Picking a running mate is the first big decision a presidential candidate makes. The rule is a vice presidential candidate can help you a little or hurt you a lot. But reflecting back on my decades in the business of politics, I guess I would have to say neither is true. The only candidate in my life time who was really helped and actually won the presidency by his veep choice was John Kennedy when he picked Lyndon Johnson in 1960. Johnson on the ticket certainly was the difference in winning Texas and probably Illinois.
Will the choice matter this time?
In a dead even race like this one, the choice is important. There is no one being mentioned who can guarantee victory in a state that Romney can’t produce by himself.
Governor Christie can’t get New Jersey into the win column for Romney and the same goes for Governor Pawlenty and his home state of Minnesota.
The one possible exception is Senator Rubio, who may be able to energize his Cuban American base and other Latinos in Florida along with his Tea Party supporters to make up the two hundred and thirty six thousand votes McCain lost by in 2008. If Romney doesn't win Florida's 29 electoral votes, he loses!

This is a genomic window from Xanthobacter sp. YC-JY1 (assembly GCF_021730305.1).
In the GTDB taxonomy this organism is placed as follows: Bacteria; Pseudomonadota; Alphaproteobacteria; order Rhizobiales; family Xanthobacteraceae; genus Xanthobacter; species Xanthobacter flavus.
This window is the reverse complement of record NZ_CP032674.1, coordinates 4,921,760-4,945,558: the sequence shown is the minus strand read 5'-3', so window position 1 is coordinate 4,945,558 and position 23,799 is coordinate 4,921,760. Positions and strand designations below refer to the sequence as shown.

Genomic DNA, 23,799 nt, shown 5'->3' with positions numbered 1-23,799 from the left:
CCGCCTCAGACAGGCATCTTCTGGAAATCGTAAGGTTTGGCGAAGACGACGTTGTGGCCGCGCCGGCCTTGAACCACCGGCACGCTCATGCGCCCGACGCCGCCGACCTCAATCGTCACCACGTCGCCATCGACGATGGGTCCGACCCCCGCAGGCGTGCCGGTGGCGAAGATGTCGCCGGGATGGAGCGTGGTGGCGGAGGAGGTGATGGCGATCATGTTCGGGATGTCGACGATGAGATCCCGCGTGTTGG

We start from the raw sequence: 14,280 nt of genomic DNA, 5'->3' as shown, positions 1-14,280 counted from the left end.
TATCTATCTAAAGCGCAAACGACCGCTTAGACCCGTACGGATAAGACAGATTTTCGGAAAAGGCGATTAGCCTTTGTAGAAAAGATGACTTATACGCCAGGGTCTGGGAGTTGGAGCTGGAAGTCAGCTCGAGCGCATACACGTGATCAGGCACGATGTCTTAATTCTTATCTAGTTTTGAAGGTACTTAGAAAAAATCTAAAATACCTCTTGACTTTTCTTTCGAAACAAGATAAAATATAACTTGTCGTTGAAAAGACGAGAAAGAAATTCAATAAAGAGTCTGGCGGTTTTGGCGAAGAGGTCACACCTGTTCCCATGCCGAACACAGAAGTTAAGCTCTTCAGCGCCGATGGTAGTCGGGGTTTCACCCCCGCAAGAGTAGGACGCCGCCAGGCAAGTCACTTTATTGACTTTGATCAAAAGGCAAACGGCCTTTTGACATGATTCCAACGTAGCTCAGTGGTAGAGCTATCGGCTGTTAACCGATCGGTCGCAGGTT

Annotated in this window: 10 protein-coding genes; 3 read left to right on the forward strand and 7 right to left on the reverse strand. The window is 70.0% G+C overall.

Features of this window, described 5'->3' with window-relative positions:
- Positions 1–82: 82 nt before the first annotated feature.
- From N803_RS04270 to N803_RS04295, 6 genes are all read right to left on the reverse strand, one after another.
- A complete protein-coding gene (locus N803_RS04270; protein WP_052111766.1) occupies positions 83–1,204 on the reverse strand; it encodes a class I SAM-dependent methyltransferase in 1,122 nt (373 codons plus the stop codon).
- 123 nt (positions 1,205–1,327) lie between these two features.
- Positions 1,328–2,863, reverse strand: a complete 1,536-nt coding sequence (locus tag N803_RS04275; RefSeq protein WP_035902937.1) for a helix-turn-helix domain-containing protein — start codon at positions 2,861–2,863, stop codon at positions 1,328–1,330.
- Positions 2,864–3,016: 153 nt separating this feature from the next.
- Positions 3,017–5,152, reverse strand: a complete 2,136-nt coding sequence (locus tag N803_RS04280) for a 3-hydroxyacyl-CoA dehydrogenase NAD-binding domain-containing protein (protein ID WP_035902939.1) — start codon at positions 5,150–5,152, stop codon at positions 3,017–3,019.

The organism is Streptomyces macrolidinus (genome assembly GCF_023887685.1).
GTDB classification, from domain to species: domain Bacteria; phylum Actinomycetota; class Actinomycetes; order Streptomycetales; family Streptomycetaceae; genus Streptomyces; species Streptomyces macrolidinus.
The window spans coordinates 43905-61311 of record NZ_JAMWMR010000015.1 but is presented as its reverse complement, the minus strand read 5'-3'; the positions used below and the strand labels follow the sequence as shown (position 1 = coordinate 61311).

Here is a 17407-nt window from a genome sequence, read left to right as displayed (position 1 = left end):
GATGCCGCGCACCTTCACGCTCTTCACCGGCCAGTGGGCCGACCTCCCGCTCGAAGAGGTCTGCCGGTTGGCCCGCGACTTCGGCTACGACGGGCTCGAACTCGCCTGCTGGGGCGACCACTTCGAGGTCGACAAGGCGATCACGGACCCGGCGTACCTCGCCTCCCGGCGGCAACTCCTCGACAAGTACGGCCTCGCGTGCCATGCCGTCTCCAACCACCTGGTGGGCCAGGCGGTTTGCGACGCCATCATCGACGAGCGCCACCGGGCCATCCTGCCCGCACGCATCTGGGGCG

The latest name being bantered about is former Secretary of State Condoleezza Rice.
An extraordinary person who has served her country ably in a variety of positions, Rice poses some risks I would not take if I was running the Romney campaign (which of course I am not.)
The risks are simple. She has never run for office and the skills to be a diplomat are quite different than being a good political candidate. Obviously she is expert in foreign affairs, but she has never been vetted on the domestic side.
She is allegedly pro-choice, which will not endear her to the conservative base that already has doubts about Romney.
She has no ability to bring California, her home state into play or any particular constituency group that presently doesn’t support Mr. Romney today.
The last part of the equation is this: Does Mr. Romney want to begin his fall campaign by defending President George W. Bush’s foreign policy of which Secretary Rice was the architect.
This is a campaign about economics and job creation and Mr. Romney needs to pick someone who can help him articulate and develop his economic message.
As John McCain discovered 4 years ago, putting a woman on the ticket doesn’t close the gender gap. The way to close the gap is for Mitt Romney to address issues of concern to women and many of those issues are economics.